Posted on August 30th, 2012
Emma recently attended a two-day APA Sports Level 1 course in Brisbane. Speakers at the course included well-renowned Sports Physician Dr Roy Saunders along with specialist APA Sports Physiotherapists Britt Caling, Nicky Rolls, Laura Schwab, Lindsay Trigar and Anthony Thomas. Between them, the presenters have several years experience working with elite athletes and teams including the Australian Olympic Swimming Team, NRL teams, QLD State of Origin Team, Australian Tennis Team and Australian Women’s Rugby Team, just to name a few.
The speakers covered topics including on field assessment and emergency care, ankle and knee injuries in sport, and shoulder and spinal injuries in sport. There was also a practical component of the course, which included new assessment and treatment techniques, as well as sport specific taping of joints commonly injured on the sports field. Emma found the course to be very enjoyable and is looking forward to building on her knowledge by completing further sports courses in the future.
Posted on August 14th, 2012
Low back pain is a condition that affects around 4 in 5 Australians at some point in their life. The back is made up of a series of bones, called vertebrae, which are situated on top of each other to form the spinal column. Spaces between the vertebrae are maintained by intervertebral discs that allow for flexibility in the lower back as well as acting as shock absorbers to cushion the bones as the body moves. Bands of ligaments and tendons hold the bones and discs in place and allow for muscles to attach to the spinal column, helping the body to move in many different ways.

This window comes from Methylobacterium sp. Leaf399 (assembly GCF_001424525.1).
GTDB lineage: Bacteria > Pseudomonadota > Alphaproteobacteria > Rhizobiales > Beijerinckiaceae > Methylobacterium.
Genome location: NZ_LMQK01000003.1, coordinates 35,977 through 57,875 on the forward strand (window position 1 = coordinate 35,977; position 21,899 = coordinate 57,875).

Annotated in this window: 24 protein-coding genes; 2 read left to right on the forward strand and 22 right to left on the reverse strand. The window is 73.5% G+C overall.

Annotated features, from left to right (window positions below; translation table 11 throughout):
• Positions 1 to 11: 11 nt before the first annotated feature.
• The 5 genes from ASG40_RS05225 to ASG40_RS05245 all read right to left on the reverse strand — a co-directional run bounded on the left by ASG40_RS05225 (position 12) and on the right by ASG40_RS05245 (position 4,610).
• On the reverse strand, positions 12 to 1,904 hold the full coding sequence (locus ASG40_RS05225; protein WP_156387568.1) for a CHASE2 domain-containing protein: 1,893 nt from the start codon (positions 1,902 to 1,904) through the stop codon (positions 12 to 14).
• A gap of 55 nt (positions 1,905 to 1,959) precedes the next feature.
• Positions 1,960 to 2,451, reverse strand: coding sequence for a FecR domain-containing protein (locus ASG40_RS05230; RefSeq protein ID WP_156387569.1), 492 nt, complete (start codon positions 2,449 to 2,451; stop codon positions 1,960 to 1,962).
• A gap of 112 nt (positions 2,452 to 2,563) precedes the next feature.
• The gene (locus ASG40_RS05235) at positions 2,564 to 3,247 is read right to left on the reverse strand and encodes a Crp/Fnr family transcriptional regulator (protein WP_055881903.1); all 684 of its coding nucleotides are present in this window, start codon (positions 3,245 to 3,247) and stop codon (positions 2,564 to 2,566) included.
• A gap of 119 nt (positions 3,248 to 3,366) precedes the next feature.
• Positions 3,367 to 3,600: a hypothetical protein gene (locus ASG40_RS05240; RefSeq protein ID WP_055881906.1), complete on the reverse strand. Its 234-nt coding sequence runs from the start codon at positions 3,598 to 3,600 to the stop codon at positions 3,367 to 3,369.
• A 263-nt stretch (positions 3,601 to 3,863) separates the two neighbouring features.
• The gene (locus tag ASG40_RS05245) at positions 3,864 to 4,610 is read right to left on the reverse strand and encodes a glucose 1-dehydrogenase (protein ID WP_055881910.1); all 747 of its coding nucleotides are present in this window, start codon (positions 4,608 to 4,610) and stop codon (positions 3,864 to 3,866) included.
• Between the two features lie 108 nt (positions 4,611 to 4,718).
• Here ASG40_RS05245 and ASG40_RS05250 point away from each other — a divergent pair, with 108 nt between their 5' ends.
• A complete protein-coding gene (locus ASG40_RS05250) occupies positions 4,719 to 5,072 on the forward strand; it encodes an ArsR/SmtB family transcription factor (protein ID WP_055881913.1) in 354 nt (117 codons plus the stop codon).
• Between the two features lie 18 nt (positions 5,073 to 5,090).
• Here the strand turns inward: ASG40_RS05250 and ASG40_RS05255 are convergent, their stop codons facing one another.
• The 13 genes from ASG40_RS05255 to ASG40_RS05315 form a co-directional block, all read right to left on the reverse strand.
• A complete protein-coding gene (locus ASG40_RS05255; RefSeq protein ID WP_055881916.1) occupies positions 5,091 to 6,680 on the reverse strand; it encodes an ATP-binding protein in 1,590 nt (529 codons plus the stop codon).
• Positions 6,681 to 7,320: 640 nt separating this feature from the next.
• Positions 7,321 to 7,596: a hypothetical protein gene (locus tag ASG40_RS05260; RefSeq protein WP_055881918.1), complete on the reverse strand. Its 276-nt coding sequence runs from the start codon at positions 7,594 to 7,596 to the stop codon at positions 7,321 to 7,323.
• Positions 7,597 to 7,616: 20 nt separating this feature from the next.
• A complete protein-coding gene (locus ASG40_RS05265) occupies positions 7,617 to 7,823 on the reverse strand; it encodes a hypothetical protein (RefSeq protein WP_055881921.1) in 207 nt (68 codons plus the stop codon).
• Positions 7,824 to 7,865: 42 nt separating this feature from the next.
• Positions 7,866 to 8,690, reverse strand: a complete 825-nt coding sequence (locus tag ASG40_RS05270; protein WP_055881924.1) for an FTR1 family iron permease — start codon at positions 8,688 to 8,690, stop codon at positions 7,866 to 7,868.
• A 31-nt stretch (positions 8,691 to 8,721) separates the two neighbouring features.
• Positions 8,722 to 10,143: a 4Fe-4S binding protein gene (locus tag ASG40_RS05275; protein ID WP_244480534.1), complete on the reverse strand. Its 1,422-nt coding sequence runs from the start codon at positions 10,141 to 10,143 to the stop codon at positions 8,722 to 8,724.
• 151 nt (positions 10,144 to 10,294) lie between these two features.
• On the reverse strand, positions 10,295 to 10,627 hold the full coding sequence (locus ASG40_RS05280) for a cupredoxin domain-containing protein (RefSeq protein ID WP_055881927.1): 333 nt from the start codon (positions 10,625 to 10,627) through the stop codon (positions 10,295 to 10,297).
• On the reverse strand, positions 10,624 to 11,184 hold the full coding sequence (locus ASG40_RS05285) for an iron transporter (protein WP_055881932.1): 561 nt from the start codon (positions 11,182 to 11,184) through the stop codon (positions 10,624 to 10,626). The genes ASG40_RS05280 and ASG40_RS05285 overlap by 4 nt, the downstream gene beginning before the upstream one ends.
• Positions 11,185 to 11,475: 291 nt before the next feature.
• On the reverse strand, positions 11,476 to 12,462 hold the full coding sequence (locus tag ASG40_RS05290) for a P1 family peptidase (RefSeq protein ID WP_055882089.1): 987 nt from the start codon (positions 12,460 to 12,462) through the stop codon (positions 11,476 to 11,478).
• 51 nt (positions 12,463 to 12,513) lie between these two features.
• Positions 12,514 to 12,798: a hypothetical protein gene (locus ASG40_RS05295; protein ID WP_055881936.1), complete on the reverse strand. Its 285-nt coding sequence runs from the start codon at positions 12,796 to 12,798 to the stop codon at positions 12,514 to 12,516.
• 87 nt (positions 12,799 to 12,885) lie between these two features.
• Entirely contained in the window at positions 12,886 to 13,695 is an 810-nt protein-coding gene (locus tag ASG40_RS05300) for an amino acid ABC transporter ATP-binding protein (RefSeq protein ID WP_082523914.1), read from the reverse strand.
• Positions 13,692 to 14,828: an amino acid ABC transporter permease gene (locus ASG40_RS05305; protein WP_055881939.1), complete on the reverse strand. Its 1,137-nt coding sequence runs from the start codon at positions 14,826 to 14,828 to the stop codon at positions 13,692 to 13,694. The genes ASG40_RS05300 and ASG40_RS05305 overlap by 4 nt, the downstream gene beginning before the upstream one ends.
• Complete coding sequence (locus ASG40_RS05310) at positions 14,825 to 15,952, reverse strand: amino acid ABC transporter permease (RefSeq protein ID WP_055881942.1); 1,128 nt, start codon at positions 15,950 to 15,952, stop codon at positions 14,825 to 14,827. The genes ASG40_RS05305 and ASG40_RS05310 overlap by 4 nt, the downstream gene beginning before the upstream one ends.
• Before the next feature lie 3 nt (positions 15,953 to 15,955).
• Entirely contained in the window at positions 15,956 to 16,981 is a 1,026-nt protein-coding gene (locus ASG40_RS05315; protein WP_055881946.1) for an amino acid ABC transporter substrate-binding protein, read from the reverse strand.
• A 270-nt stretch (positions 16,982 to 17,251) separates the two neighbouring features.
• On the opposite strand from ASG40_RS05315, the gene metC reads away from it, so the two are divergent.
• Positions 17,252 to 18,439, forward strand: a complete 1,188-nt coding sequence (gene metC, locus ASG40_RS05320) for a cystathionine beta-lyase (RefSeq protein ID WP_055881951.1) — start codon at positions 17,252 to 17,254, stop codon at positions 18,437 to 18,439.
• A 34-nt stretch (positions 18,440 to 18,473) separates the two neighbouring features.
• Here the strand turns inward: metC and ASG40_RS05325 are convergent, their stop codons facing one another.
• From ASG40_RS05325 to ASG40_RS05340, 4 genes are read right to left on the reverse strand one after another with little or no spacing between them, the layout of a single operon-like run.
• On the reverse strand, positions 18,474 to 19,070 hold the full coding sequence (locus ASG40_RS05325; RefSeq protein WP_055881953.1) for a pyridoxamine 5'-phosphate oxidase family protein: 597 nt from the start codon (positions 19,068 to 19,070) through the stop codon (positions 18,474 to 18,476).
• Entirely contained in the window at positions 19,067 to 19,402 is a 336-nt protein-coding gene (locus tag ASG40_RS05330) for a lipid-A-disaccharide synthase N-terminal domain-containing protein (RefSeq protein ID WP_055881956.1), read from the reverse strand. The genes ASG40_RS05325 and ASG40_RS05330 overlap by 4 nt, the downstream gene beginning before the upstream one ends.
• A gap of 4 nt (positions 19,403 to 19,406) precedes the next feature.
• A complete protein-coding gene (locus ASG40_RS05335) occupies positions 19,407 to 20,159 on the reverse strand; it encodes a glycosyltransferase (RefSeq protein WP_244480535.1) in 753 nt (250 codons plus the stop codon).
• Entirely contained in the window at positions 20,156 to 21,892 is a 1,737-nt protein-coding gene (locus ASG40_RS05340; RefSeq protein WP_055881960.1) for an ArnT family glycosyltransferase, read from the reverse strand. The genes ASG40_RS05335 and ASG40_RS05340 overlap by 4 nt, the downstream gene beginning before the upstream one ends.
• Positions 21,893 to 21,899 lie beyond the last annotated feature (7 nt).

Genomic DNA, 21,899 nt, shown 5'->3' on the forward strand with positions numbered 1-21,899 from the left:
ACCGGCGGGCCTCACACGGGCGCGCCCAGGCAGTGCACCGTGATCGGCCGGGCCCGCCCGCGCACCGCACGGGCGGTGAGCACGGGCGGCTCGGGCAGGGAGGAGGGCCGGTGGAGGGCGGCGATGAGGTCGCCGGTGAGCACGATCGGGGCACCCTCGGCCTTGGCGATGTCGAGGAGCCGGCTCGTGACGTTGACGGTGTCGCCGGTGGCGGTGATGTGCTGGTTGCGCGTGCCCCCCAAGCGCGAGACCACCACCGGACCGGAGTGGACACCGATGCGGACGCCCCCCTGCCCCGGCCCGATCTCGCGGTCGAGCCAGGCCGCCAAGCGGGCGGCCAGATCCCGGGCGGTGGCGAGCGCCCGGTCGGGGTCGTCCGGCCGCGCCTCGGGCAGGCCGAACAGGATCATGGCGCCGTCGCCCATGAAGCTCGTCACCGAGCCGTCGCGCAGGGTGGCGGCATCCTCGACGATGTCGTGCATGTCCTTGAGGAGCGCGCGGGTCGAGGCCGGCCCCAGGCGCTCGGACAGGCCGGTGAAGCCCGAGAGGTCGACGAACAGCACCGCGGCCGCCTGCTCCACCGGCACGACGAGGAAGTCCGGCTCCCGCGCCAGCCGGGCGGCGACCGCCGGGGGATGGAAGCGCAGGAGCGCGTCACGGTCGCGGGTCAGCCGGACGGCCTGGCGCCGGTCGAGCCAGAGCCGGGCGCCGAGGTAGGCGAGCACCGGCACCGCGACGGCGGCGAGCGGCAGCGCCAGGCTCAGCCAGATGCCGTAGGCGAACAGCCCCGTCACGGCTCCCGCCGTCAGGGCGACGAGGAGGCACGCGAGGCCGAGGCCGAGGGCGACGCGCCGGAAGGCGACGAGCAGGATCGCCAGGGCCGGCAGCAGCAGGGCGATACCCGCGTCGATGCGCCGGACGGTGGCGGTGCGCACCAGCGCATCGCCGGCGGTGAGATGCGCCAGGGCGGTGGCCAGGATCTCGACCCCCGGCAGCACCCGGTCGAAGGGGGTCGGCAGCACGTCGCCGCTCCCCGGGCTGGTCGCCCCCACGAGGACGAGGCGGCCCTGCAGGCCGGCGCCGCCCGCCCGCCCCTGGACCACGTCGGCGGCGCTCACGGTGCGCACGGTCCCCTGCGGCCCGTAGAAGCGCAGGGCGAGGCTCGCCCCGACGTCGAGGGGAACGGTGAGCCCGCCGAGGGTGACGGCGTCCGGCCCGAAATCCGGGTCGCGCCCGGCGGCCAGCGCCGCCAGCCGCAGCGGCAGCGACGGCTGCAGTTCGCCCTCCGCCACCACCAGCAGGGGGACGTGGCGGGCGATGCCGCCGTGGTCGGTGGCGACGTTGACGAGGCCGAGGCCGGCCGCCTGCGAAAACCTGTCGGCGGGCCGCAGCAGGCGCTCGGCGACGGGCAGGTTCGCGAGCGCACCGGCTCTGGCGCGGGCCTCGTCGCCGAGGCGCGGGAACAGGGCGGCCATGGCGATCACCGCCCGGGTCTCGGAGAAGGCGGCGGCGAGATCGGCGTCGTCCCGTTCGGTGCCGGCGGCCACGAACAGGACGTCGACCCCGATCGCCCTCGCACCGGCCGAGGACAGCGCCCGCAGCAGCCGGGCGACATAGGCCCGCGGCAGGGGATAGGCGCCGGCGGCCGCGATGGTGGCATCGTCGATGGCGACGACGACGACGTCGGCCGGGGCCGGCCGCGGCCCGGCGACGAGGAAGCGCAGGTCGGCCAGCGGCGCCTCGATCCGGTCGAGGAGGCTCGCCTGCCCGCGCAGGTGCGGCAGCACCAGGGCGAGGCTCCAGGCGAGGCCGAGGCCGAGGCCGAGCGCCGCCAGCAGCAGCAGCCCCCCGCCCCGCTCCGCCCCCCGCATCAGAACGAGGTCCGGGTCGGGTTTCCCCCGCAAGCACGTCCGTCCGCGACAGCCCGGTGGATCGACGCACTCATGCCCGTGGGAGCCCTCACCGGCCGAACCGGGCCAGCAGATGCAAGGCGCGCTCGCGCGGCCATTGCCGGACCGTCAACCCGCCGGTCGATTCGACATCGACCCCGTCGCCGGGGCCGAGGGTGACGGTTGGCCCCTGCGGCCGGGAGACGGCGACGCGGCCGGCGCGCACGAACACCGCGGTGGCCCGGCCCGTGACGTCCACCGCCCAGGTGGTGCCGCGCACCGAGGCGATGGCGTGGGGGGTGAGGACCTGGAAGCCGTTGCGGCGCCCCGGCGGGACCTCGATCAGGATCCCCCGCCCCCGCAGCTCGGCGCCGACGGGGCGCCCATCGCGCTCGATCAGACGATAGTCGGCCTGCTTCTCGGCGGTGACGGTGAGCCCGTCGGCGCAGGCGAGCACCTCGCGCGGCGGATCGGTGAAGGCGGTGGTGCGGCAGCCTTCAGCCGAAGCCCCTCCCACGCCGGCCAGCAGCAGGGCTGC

Low back pain can be caused by any one of these components or, as is often the case, a combination of several components. Most low back pain follows a notable injury or trauma, but pain may also be caused by degenerative conditions such as arthritis, osteoporosis or disc disease. Obesity, smoking, weight gain during pregnancy, stress, poor physical condition, inappropriate posture, and poor sleeping position also may contribute to low back pain.
A thorough examination from one of our physiotherapists is usually sufficient to diagnose the cause of low back pain and symptoms often respond well with appropriate physiotherapy. Treatment of acute and sub-acute pain typically involves reducing pain and inflammation, restoring proper function and strength to the back, and preventing recurrence of the injury through exercises to improve core strength and flexibility. Treatment of chronic low back pain is aimed at identifying factors that may be contributing to constant overload of low back structures and in turn implementing strategies to reduce the impact of these factors. Once strain is reduced and dysfunction resolved, normal movement patterns can be retrained.